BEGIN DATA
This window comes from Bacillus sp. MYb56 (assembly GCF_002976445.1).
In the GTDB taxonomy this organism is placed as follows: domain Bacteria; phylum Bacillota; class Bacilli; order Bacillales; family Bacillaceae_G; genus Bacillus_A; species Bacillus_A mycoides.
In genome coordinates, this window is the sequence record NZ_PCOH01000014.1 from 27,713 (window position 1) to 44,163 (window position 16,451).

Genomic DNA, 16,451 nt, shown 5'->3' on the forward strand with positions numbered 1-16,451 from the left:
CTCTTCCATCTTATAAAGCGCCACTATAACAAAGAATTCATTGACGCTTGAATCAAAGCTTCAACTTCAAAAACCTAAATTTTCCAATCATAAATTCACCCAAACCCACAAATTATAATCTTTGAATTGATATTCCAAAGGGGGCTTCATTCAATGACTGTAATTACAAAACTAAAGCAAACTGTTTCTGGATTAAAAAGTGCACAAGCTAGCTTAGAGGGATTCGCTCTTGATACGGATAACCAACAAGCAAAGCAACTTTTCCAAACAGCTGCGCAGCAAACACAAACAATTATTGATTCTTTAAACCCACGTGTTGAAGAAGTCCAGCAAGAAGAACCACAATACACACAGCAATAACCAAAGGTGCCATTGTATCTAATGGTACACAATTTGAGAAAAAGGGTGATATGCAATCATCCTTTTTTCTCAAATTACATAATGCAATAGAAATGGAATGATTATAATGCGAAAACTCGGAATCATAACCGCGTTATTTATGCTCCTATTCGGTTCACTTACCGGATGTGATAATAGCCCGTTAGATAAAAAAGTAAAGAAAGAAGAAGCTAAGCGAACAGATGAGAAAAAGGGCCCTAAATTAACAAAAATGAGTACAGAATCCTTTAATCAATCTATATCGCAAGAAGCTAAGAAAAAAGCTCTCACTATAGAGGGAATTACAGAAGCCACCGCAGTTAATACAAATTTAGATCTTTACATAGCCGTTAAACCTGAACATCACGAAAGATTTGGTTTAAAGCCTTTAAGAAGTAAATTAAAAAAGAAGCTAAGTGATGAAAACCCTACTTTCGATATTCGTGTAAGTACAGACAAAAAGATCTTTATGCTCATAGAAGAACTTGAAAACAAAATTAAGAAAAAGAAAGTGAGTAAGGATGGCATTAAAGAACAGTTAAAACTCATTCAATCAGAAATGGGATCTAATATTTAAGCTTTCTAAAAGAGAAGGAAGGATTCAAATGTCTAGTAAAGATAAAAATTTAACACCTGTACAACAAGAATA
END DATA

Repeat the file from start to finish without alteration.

This window comes from Bacillus sp. MYb56 (assembly GCF_002976445.1).
In the GTDB taxonomy this organism is placed as follows: domain Bacteria; phylum Bacillota; class Bacilli; order Bacillales; family Bacillaceae_G; genus Bacillus_A; species Bacillus_A mycoides.
In genome coordinates, this window is the sequence record NZ_PCOH01000014.1 from 27,713 (window position 1) to 44,163 (window position 16,451).

Genomic DNA, 16,451 nt, shown 5'->3' on the forward strand with positions numbered 1-16,451 from the left:
CTCTTCCATCTTATAAAGCGCCACTATAACAAAGAATTCATTGACGCTTGAATCAAAGCTTCAACTTCAAAAACCTAAATTTTCCAATCATAAATTCACCCAAACCCACAAATTATAATCTTTGAATTGATATTCCAAAGGGGGCTTCATTCAATGACTGTAATTACAAAACTAAAGCAAACTGTTTCTGGATTAAAAAGTGCACAAGCTAGCTTAGAGGGATTCGCTCTTGATACGGATAACCAACAAGCAAAGCAACTTTTCCAAACAGCTGCGCAGCAAACACAAACAATTATTGATTCTTTAAACCCACGTGTTGAAGAAGTCCAGCAAGAAGAACCACAATACACACAGCAATAACCAAAGGTGCCATTGTATCTAATGGTACACAATTTGAGAAAAAGGGTGATATGCAATCATCCTTTTTTCTCAAATTACATAATGCAATAGAAATGGAATGATTATAATGCGAAAACTCGGAATCATAACCGCGTTATTTATGCTCCTATTCGGTTCACTTACCGGATGTGATAATAGCCCGTTAGATAAAAAAGTAAAGAAAGAAGAAGCTAAGCGAACAGATGAGAAAAAGGGCCCTAAATTAACAAAAATGAGTACAGAATCCTTTAATCAATCTATATCGCAAGAAGCTAAGAAAAAAGCTCTCACTATAGAGGGAATTACAGAAGCCACCGCAGTTAATACAAATTTAGATCTTTACATAGCCGTTAAACCTGAACATCACGAAAGATTTGGTTTAAAGCCTTTAAGAAGTAAATTAAAAAAGAAGCTAAGTGATGAAAACCCTACTTTCGATATTCGTGTAAGTACAGACAAAAAGATCTTTATGCTCATAGAAGAACTTGAAAACAAAATTAAGAAAAAGAAAGTGAGTAAGGATGGCATTAAAGAACAGTTAAAACTCATTCAATCAGAAATGGGATCTAATATTTAAGCTTTCTAAAAGAGAAGGAAGGATTCAAATGTCTAGTAAAGATAAAAATTTAACACCTGTACAACAAGAATA